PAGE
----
To be sure, the events were not related. The laptop walked away from the temporary offices of Christian Peace Witness for Iraq at New York Avenue Presbyterian Church sometime Saturday afternoon. By then I had already been, like a sport fish in a school of 42, caught and released by the U.S. Capitol police.
We were arrested Friday evening in the Hart Senate Office building where we had gathered to pray for peace in what the police deemed an illegal demonstration. Following a permitted interfaith witness in Upper Senate Park attended by 750 folks in a driving rain and led by a remarkable collection of folks including Rev. James Forbes, Rev. Michael Kinnamon, Rabbi Arthur Waskow and Dr. Sayyid Syeed, we processed up the sidewalk along Constitution Avenue to the Hart building.
Those of us risking arrest walked down the stairs into a small patio outside the glass doors. Police watched, photographed and filmed us, but made no move to arrest. Most of them were warm and dry inside the building and seemed to be thinking, “well, if those fools want to sing and pray in the rain, they can stay out there all night for all we care.”
After a half hour, we decided to move inside and join them.
We made our way through security, and 42 of us sat in a circle beneath the gigantic Calder sculpture that dominates the atrium. We prayed and sang, and sang, and sang some more – This Little Light of Mine, O Freedom, We Shall Overcome, Peace, Salaam, Shalom. Perhaps had we rehearsed more and sounded better the police would not have arrested us, but as we sang We Shall Not Be Moved, they moved in.
The Capitol police are an interesting institution. We worked for weeks prior to the event to arrange a permit for Upper Senate Park. They dragged their heels and dragged us through a tortuous bureaucratic maze before finally releasing the permit on Thursday afternoon, less than 24 hours before we were to begin the program. The permit included a stage and sound system, and the information that we included with the permit application detailed it all. Then, in the midst of the program, in the driving rain, the police informed us that the small tents over the stage and sound equipment would have to be removed. It was harassment, pure and simple. They had the power, and they were going to use it. We negotiated and stalled and speeded up the program and brought it to a conclusion before they pulled the plug on the electricity.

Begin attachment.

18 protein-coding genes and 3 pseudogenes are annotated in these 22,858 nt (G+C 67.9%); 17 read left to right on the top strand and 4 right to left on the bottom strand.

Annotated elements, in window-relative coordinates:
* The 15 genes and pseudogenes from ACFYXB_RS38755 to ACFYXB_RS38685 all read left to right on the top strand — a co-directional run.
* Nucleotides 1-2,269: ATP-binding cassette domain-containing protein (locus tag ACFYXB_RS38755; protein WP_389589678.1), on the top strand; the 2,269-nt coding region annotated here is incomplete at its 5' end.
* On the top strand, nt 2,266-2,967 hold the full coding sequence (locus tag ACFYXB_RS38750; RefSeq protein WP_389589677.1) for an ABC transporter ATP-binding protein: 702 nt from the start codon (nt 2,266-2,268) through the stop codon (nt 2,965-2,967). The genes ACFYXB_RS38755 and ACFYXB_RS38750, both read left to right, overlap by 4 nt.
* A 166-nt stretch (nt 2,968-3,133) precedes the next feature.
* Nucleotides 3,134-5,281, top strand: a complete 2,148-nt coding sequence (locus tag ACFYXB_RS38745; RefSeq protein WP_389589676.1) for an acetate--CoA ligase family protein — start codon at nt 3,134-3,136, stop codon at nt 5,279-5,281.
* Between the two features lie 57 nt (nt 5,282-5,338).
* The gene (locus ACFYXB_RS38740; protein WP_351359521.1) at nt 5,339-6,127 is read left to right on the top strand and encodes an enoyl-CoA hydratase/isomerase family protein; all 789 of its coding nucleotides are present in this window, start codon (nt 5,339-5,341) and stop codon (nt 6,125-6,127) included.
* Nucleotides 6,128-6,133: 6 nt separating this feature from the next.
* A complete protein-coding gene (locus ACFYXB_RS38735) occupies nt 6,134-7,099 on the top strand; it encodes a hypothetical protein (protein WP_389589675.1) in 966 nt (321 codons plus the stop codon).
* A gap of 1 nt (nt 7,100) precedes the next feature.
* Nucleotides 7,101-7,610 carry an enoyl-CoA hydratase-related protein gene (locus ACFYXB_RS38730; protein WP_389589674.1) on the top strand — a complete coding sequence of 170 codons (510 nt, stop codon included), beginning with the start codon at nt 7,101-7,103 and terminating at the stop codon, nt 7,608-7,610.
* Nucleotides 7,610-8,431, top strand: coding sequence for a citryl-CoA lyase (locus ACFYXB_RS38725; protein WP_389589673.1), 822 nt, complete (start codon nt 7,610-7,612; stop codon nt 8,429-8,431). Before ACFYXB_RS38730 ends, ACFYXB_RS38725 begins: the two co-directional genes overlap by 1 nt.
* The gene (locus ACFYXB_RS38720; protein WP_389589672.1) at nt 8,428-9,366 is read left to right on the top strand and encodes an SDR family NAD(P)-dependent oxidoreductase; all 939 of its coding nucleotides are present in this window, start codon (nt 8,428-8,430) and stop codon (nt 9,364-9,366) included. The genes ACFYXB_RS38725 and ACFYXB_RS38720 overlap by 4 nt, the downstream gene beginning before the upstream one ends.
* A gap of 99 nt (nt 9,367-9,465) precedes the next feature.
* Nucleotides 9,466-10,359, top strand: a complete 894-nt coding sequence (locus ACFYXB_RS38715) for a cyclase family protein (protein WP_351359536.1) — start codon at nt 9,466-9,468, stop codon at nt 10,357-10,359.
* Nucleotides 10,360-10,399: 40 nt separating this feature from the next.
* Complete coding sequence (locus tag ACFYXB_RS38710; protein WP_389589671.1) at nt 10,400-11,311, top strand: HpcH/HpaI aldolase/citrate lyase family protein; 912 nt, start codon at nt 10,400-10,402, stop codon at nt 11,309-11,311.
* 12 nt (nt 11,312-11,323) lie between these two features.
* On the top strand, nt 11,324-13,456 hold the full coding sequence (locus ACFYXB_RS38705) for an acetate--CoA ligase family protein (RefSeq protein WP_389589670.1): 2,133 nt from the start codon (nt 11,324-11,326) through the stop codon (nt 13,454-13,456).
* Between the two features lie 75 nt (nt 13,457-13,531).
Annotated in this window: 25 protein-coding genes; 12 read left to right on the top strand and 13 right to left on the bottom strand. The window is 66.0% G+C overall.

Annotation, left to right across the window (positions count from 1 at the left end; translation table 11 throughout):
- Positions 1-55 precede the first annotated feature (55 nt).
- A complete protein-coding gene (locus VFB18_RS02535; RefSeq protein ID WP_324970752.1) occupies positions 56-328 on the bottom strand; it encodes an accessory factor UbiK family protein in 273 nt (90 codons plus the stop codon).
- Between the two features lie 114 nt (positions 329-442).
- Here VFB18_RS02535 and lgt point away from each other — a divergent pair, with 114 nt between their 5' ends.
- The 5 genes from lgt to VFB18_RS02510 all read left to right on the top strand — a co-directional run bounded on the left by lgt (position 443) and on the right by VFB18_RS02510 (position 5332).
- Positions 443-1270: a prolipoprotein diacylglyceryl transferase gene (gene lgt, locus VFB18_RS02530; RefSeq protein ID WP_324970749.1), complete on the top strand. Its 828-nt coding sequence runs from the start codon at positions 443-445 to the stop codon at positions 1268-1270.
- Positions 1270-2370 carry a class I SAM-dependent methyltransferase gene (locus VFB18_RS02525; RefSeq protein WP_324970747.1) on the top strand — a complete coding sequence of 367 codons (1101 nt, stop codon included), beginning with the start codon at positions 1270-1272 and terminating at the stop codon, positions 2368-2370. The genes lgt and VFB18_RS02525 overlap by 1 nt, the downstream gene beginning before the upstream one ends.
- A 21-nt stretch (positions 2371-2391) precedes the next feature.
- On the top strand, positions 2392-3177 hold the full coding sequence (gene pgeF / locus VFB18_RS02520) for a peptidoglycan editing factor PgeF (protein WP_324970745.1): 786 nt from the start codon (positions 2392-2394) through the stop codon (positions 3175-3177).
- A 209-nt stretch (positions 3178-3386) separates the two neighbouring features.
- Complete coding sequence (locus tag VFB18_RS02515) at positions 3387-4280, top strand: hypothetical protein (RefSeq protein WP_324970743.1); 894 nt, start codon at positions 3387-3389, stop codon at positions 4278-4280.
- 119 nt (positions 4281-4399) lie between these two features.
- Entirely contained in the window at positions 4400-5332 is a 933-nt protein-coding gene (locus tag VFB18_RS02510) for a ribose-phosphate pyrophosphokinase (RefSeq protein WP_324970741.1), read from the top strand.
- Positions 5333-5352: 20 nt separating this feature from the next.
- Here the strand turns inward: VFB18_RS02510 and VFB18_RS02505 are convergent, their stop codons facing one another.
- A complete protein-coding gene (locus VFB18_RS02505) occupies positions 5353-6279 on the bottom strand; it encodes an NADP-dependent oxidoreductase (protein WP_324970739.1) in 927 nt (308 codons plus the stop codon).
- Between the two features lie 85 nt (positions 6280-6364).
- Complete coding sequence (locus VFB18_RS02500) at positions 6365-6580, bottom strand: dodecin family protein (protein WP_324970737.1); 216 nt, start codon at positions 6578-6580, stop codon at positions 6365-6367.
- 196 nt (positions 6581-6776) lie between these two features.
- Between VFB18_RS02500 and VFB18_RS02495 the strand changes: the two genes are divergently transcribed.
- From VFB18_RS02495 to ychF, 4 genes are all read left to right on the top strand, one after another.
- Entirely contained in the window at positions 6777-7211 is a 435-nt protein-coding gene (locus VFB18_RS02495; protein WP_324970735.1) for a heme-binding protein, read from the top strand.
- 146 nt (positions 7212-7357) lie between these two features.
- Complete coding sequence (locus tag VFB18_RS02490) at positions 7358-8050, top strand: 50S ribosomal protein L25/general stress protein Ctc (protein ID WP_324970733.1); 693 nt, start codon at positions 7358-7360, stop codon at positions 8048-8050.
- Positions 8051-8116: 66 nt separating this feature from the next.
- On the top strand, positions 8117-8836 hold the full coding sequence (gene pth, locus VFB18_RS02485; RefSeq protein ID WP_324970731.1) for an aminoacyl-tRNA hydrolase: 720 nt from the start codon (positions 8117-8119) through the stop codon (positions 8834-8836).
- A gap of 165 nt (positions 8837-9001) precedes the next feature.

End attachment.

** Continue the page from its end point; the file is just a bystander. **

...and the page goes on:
Then, the same police, as they arrested us, were incredibly humane and thoroughly professional.
I was among the last to be arrested, so I had the opportunity to watch the process unfold slowly. It was almost liturgical. As each of us was arrested, the arresting officer asked if we had any injuries. (In my case, a rotator cuff that causes serious pain when my right hand goes behind my back, led to being handcuffed in front of my body which allowed me to get to my cell phone while in the paddy wagon and take a couple of seruptitious pictures.) We have all been through nonviolence training, and in keeping with that spirit, each of us tried to connect with the human being on the other side of the line.
In a remarkable testimony to the power of nonviolence, such connections were made in many cases with the same police force that an hour earlier was threatening us. I was wearing a new, bright blue clerical shirt, and several of the officers were admiring the color as they stood with us waiting to load us into the wagons. When I recounted this later, my wife asked if we’d been arrested by the fashion police! Another young officer told me that he lives down in Fredericksburg, a long commute to DC, and uses his morning drive as prayer time. The woman in charge of the station where we were processed shared with us that when she retires in 18 months she fully expects to be joining us in pressing for peace and for an end to this war.
Small connections, to be sure. Nothing earth shattering or system changing, but small human connections that break down walls and barriers and begin to build common ground and community where mistrust and hostility reign.
Today I will engage the system again. This time as a crime victim, as I follow up on the theft of my laptop. I anticipate frustration, but I will look for connection. That is the way, these days, of peacemaking in the heart of the empire.